Worst Movies of 2021

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Welcome back! As promised, here is my list of the Top 10 Worst Movies of 2021.

As I did with my Best Movies List, I’m placing an asterisk next to this one, as once again, the pandemic has prevented trips to the movie theaters from being a safe activity, and so with this in mind, I know we haven’t all seen the same movies since we are not all heading out to the movie theaters to see the same national releases. I know there are plenty of movies I missed this year.

Okay, let’s get on with it. Without further hesitation, here is my list of the Top 10 Worst Movies of 2021:

10. CRY MACHO – probably the dullest movie I watched all year. Clint Eastwood directs and stars in this tale of a former rodeo star (Eastwood) who goes to Mexico to bring back his boss’s teenage son to the States, and along the way, the two form a bond in this underwhelming buddy movie. While I am in awe of Clint Eastwood, who at 91 years old, is still making quality movies, the story here in CRY MACHO doesn’t do him any favors. The storytelling is muddled, and Eastwood seems to be playing a character who is much younger than 91, although the script never makes this clear. Not much to like about this one, even for Eastwood fans.

9. FEAR STREET: PART TWO – 1978 – Yeah, I know. For a lot of folks, this second installment in the Netflix FEAR STREET horror movie trilogy was the best of the lot, but for me, it was the worst. Each part served as an homage to a particular horror movie genre, and here in FEAR STREET: PART TWO – 1978 that genre is the FRIDAY THE THIRTEENTH movies. I’m going to ruffle more feathers here as well when I say honestly that I’ve never liked the FRIDAY THE THIRTEENTH movies and have found them all to be particularly bad. FEAR STREET: PART TWO does a nice job capturing the feel of these movies, but at the end of the day, it’s yet another variation of teenagers at a summer camp being slaughtered in the most unrealistically gruesome of ways. If that’s your cup of tea, you probably love this movie. But it’s not mine. I prefer intelligence in my horror.

8. GODZILLA VS. KONG – Again, this is one that a lot of people really liked, but for me, even as a fan of giant monster movies, especially King Kong movies, and Godzilla movies as well, this one was simply bad. I find it difficult to understand why this movie has so many fans when its script is so weak. The human characters are all forgettable, the situations unrealistic and uninspiring, and the dialogue is pretty poor. So, all you have left are the giant monsters in combat. And even those scenes didn’t do much for me. I know the argument is out there that that’s how the old Toho Godzilla movies all were. That’s a fair argument, up to a point. What always saved the Toho films was that Godzilla and his friends all had personality. The monsters in these modern-day versions do not. Plus, movies like KING KONG (1933) and THEM! (1954) did have superior scripts. These new giant monster movies do not. Instead, the modern-day giant monster movie (mostly Godzilla and Kong these days) has been reduced to special effects only, without any interest in creating any kind of a story worth telling.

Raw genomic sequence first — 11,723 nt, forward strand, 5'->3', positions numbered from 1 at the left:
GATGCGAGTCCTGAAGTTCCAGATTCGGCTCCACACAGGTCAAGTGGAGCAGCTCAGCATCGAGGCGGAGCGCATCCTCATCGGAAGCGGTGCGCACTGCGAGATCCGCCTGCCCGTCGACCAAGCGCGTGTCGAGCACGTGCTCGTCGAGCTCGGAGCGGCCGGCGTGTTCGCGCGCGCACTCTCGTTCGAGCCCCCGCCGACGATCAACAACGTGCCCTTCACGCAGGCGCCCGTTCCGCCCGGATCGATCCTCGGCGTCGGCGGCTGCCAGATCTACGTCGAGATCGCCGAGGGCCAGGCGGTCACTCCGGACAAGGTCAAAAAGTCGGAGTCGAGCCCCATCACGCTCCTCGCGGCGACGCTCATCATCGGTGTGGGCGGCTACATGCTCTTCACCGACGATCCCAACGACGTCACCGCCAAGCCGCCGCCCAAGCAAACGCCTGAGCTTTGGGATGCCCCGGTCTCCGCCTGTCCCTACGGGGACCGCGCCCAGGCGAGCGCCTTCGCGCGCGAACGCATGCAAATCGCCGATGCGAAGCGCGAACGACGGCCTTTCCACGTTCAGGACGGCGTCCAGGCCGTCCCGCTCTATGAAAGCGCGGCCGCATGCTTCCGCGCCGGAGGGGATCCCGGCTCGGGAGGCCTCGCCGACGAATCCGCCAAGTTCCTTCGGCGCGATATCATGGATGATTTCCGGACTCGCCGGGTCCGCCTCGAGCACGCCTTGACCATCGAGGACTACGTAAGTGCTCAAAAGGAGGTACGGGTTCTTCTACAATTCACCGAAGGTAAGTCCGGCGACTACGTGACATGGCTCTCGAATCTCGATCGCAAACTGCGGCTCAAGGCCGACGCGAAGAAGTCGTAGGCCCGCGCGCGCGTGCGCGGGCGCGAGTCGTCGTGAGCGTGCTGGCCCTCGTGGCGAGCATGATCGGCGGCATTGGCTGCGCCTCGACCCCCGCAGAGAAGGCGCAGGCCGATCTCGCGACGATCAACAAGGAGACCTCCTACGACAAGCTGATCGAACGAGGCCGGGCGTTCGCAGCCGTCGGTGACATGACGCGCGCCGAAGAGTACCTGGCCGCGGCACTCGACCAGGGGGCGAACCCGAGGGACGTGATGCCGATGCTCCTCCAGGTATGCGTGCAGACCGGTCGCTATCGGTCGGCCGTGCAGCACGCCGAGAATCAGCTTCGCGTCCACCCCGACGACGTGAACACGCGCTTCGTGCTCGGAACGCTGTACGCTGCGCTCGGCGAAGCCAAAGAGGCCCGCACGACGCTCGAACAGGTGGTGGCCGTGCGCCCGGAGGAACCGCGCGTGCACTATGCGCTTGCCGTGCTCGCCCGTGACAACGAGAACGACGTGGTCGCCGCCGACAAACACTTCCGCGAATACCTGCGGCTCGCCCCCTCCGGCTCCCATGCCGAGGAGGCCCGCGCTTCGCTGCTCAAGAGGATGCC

7. COMING 2 AMERICA – the original COMING TO AMERICA (1988) starring Eddie Murphy and Arsenio Hall was very funny. This sequel, in spite of the return of Murphy and Hall, is not. Next movie…

6. TYGER TYGER – this was a movie that I fully expected to like, because it was so different and quirky, with a sense of style that I thought would make it a winner. But this tale of a pair of selfless robbers who kidnap a drug addict before they all find themselves hiding out in a bizarre psychedelic city is probably better enjoyed when you’re high! Seriously! The longer this one went on, the less sense it made, and by the time it was all over, it largely had become a wasted opportunity. No pun intended!

5. THE LITTLE THINGS – in spite of the presence of Denzel Washington, Rami Malek, and Jared Leto this one just doesn’t work. Washington plays a former detective who’s called in to help with a serial killer case, and the character he plays is known for spotting the little things others miss in these cases. Trouble is, the script barely shows him doing this. Malek plays the hotshot detective who calls in Washington for help, but the choices he makes throughout the movie make him seen anything but a hotshot detective. And Leto plays the man they suspect is the serial killer. This one should have been awesome. Instead, it’s a muddled meandering tale that gets worse as it goes along with a particularly weak ending.

4. WITHOUT REMORSE- With a script by one of my favorite screenwriters, Taylor Sheridan, I fully expected to like this adaptation of a Tom Clancy novel, but instead it proved to be Sheridan’s first real misfire. Michael B. Jordan plays an elite Navy Seal who’s gone rogue to solve the murder of his wife, only to find— of course— that it’s all part of a larger conspiracy. What. A. Surprise. Yawn.